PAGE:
To put this in perspective: Shell is currently building a petrochemical complex in the US state of Pennsylvania to make plastic out of ethylene. This single factory will emit up to 2.25m tonnes of CO2 per year, which is equivalent to 400,000 new cars. And that’s only one of the 300 (!) new petrochemical building projects in the US.
These numbers are sobering. And yet, production is not the biggest problem with plastic.
Plastic differs from the other materials I have discussed in this series. For concrete and steel, the problem lies at the beginning of the life cycle: producing it is extremely polluting. This shifted with synthetic fertiliser: the production causes pollution, but it is the use of fertilisers that is especially problematic. With plastic, the pollution occurs even a step later: it is especially problematic because of the way we get rid of it.
This pollution has been mapped painstakingly. In 10 years’ time, cleaning up plastic waste has become a booming industry, spearheaded by The Ocean Cleanup. One of the consequences is that we seem to be suffering from mass plastic phobia nowadays.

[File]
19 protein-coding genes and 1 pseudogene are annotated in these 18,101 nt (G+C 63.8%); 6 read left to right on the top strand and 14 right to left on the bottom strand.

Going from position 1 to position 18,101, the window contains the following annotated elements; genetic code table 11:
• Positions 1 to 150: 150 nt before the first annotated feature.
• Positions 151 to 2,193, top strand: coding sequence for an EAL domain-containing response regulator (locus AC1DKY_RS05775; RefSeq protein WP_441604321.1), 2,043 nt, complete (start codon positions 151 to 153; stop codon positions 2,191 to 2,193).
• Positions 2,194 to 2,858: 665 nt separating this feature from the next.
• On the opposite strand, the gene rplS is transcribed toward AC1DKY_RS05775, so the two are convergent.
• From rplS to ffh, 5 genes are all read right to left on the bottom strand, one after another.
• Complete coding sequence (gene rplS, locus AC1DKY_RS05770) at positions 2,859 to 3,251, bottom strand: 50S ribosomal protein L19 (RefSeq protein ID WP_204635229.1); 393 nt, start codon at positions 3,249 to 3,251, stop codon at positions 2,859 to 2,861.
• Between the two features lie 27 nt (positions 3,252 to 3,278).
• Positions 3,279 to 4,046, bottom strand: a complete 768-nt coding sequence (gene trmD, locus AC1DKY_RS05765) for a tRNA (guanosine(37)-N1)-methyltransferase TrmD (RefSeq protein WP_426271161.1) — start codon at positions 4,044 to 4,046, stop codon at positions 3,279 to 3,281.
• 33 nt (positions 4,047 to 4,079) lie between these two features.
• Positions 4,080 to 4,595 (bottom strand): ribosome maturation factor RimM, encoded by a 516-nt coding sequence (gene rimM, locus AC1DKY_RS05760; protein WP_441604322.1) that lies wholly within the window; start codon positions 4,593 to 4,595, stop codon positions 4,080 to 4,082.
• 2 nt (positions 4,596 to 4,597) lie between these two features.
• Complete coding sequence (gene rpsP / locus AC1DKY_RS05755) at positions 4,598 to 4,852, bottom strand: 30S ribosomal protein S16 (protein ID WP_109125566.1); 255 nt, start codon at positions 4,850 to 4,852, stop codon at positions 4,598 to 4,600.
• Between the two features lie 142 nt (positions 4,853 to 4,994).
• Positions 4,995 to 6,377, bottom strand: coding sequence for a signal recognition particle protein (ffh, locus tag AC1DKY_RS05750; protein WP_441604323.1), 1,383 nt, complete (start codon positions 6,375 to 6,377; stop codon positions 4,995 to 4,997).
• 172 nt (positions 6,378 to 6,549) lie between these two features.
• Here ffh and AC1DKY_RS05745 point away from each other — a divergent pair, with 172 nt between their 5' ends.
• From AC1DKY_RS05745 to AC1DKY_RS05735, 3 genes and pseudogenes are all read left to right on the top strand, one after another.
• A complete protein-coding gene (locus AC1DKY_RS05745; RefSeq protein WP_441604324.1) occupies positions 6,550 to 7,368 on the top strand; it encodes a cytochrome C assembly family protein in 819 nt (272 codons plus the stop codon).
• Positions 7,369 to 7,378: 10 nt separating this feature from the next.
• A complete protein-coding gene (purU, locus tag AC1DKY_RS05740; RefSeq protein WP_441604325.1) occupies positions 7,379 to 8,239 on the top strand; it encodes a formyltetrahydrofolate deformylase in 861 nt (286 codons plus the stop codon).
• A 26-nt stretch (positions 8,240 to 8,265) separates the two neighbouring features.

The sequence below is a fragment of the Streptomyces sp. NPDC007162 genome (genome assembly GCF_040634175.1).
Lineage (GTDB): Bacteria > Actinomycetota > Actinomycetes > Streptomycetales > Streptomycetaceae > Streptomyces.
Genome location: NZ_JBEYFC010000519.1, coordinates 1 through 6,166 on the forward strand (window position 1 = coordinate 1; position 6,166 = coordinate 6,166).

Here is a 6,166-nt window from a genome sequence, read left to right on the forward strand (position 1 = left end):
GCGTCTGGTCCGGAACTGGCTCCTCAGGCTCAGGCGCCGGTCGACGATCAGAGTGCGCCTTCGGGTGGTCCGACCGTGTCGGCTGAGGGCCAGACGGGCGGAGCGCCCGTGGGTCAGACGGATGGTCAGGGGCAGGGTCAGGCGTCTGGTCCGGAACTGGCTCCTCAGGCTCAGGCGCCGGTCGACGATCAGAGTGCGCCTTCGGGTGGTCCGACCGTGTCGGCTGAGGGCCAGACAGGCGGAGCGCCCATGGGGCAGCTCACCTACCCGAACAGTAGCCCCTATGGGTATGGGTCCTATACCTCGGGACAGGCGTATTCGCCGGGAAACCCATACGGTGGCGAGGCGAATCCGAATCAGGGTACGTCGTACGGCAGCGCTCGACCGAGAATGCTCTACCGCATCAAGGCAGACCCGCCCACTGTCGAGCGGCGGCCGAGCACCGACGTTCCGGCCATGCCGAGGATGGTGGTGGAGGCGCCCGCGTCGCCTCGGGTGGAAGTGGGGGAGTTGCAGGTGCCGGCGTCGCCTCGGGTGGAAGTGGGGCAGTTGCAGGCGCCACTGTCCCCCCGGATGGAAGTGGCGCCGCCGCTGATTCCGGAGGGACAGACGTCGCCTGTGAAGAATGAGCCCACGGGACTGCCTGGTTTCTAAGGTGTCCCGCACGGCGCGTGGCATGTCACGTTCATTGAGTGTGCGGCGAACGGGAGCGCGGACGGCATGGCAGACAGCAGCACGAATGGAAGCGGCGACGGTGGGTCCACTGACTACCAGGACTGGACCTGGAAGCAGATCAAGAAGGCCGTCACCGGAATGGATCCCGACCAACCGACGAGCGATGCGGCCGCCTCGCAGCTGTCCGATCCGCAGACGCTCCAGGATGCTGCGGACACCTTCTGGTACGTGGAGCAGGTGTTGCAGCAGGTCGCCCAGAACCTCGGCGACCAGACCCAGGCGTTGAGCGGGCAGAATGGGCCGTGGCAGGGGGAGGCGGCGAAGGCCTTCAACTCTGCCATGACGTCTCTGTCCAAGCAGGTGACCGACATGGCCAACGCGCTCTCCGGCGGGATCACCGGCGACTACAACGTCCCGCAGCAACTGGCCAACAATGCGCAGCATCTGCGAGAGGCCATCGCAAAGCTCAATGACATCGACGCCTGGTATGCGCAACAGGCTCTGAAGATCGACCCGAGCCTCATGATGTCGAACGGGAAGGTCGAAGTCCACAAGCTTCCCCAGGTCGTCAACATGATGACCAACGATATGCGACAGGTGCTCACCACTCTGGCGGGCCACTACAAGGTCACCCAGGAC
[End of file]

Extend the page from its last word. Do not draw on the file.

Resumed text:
That is not to say that plastic pollution isn’t a serious problem. We are all familiar with the alarming predictions: in 2050 our oceans will contain more plastic than fish – see also the iconic photo of the seahorse with the cotton bud. Even if we do take action, we must count on 710m tonnes of plastic waste in 2040.
A million plastic bottles are sold per minute, and the majority are not recycled. And that’s not even taking into account microplastics, of which there are at least 500 times more in the environment than there are stars in the Milky Way, and we barely know the consequences of this yet. Plastic pollution is so widespread that archaeologists and geologists consider (micro)plastics as a so-called stratigraphic marker for the anthropocene.
But still, what we need to ask ourselves is whether our current mania for cleanup addresses the actual problem.
Plastic = throwaway